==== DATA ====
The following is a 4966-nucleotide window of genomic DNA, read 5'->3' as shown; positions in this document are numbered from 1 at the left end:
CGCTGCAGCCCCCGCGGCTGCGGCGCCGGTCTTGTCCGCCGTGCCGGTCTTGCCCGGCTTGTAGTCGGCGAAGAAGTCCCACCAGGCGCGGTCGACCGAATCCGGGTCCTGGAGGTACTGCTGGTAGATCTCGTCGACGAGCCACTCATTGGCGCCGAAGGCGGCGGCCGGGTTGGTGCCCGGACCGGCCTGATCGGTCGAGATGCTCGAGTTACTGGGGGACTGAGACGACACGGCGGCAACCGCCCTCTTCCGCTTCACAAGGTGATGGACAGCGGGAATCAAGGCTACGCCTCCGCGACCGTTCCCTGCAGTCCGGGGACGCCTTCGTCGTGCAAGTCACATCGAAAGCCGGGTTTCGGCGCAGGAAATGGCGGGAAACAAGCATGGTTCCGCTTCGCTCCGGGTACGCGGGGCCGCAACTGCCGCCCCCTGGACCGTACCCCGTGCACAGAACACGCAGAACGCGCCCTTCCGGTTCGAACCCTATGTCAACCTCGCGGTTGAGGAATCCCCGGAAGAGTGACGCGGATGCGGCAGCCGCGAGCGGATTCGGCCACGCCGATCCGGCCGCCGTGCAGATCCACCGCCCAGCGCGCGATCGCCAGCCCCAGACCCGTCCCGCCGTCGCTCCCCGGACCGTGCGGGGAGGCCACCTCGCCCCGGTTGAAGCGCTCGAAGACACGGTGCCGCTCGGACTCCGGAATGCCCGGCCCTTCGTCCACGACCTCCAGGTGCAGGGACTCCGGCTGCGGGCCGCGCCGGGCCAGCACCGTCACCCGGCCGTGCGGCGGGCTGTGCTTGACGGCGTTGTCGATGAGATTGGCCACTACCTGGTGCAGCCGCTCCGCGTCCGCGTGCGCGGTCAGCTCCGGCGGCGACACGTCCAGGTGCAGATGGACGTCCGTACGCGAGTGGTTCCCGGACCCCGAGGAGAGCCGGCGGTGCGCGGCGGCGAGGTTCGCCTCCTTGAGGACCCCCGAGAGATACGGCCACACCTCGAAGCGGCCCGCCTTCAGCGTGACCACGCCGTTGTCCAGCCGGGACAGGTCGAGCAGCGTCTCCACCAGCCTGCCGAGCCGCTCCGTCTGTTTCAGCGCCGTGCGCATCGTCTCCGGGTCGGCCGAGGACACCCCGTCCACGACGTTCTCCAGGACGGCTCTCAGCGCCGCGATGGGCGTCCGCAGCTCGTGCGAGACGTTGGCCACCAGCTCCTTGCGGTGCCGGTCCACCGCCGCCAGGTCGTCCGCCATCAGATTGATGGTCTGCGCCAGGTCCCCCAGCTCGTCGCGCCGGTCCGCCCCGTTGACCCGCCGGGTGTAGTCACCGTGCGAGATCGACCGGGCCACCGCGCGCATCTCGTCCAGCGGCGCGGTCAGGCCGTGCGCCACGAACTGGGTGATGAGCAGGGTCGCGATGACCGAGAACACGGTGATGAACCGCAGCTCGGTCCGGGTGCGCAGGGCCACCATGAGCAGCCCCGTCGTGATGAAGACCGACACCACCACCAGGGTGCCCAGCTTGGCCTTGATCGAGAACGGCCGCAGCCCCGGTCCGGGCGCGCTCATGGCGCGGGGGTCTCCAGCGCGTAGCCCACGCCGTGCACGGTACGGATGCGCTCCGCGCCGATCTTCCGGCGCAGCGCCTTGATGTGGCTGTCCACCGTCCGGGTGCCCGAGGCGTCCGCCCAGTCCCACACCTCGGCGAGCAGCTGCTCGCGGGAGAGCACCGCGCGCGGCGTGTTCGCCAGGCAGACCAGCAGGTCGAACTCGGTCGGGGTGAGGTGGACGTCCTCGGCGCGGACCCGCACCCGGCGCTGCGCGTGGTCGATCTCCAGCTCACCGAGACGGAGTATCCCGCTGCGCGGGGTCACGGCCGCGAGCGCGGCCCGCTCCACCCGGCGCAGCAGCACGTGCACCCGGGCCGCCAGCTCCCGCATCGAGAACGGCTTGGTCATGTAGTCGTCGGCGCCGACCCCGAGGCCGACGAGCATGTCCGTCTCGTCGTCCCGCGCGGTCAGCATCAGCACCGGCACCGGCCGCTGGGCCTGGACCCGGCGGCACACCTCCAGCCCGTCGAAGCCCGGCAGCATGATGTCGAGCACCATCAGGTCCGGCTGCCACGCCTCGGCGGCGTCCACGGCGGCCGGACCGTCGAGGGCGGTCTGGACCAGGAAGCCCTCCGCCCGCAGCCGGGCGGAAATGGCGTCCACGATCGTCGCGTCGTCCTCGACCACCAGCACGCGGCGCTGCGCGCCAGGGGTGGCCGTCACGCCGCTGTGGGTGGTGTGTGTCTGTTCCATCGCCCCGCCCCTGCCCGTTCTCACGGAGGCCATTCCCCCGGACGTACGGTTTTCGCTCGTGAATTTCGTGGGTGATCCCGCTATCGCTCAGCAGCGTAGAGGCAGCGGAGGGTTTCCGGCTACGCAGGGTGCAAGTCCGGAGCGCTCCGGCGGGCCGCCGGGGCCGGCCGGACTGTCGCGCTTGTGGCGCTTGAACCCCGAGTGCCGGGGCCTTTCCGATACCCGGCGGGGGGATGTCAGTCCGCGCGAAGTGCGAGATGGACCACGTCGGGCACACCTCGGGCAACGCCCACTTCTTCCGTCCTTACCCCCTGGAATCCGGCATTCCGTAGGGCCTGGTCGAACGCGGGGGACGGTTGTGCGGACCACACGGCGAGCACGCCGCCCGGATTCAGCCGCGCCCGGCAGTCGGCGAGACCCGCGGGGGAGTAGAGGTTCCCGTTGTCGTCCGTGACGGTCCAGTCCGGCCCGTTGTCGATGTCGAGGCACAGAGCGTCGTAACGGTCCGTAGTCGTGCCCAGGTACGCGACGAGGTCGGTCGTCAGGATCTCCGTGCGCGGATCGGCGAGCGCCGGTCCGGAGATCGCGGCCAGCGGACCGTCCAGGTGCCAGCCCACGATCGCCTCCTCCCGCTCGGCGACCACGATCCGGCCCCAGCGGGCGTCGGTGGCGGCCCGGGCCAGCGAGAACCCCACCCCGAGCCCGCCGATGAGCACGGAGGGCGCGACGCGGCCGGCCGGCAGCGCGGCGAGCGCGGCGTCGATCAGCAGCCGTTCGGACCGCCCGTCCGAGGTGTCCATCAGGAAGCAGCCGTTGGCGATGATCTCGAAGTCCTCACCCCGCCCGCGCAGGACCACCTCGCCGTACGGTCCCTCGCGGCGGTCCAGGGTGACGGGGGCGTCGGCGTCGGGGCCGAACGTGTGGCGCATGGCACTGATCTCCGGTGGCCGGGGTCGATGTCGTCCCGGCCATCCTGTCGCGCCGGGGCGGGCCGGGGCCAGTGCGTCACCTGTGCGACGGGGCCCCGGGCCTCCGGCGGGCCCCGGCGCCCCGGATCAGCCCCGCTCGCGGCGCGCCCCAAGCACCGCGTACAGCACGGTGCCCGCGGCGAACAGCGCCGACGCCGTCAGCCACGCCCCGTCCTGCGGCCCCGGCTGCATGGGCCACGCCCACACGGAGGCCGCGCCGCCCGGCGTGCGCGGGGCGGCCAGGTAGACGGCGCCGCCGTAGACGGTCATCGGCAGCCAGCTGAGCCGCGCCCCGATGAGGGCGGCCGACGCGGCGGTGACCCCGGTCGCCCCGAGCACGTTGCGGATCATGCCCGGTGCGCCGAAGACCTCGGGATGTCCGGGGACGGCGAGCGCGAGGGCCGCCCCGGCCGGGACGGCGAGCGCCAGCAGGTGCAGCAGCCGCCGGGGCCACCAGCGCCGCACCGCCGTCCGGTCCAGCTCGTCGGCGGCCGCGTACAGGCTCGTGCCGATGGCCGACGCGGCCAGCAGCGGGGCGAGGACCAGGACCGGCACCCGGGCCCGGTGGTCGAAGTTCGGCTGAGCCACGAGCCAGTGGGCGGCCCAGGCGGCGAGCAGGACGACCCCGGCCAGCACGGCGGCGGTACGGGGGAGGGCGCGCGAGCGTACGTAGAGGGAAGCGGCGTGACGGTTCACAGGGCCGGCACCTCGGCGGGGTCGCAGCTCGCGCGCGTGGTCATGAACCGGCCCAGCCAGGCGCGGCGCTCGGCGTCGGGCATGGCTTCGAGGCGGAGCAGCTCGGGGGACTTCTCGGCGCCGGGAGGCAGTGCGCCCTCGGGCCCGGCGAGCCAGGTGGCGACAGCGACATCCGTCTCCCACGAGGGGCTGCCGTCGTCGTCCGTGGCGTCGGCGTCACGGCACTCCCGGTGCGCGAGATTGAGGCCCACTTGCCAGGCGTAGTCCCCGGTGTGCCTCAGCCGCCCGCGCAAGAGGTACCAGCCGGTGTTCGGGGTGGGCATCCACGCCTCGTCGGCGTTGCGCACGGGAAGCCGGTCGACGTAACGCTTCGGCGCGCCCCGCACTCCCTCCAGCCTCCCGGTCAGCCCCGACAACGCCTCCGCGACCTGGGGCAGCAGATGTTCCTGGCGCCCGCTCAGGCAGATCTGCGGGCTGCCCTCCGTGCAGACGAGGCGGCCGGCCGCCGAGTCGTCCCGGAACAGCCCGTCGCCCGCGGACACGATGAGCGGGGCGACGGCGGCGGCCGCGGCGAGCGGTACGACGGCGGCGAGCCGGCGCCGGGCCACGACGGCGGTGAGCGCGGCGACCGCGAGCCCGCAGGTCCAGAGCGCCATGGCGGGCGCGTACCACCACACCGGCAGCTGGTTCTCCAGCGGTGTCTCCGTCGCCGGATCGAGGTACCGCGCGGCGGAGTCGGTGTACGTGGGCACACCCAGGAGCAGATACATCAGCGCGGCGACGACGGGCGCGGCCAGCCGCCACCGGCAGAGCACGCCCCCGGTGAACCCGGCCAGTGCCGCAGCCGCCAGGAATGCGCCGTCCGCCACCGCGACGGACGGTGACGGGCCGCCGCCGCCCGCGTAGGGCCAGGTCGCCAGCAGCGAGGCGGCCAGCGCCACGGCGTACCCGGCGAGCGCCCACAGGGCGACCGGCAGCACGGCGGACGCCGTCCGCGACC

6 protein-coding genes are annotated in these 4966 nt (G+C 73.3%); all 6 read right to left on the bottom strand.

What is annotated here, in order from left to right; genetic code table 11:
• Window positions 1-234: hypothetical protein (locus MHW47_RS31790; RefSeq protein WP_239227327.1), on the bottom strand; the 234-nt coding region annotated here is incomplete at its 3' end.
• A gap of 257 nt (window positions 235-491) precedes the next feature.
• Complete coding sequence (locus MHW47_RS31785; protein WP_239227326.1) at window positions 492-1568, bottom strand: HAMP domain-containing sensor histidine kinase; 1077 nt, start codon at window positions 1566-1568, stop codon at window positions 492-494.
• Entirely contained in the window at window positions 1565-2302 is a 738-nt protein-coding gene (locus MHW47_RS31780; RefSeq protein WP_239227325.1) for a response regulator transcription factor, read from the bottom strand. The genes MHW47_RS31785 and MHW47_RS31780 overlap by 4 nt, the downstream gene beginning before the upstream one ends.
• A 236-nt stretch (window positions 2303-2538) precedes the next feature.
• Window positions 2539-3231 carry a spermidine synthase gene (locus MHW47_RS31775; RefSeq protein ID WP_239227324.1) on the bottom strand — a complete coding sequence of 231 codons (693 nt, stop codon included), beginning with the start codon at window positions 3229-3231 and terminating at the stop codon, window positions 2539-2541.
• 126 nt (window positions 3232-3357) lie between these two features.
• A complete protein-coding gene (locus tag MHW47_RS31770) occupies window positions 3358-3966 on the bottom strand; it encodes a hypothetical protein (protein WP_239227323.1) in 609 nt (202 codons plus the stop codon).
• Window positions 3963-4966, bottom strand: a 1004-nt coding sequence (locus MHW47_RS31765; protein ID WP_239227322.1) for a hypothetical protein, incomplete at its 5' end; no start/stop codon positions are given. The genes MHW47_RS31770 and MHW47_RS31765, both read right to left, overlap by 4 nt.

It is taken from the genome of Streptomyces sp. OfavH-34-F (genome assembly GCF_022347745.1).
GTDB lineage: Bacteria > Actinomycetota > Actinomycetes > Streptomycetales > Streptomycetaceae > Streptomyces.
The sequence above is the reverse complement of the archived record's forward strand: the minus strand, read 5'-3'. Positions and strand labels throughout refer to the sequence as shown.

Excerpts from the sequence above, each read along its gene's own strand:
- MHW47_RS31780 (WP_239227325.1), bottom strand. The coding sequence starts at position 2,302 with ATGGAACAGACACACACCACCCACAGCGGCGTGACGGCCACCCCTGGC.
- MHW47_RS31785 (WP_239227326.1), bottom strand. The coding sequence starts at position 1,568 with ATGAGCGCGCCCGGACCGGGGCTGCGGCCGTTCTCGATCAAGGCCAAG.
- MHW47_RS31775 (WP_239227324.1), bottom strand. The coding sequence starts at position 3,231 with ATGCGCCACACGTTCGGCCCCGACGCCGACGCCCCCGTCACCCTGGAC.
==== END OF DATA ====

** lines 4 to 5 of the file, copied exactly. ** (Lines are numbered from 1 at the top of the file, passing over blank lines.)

What is annotated here, in order from left to right; genetic code table 11:
• Window positions 1-234: hypothetical protein (locus MHW47_RS31790; RefSeq protein WP_239227327.1), on the bottom strand; the 234-nt coding region annotated here is incomplete at its 3' end.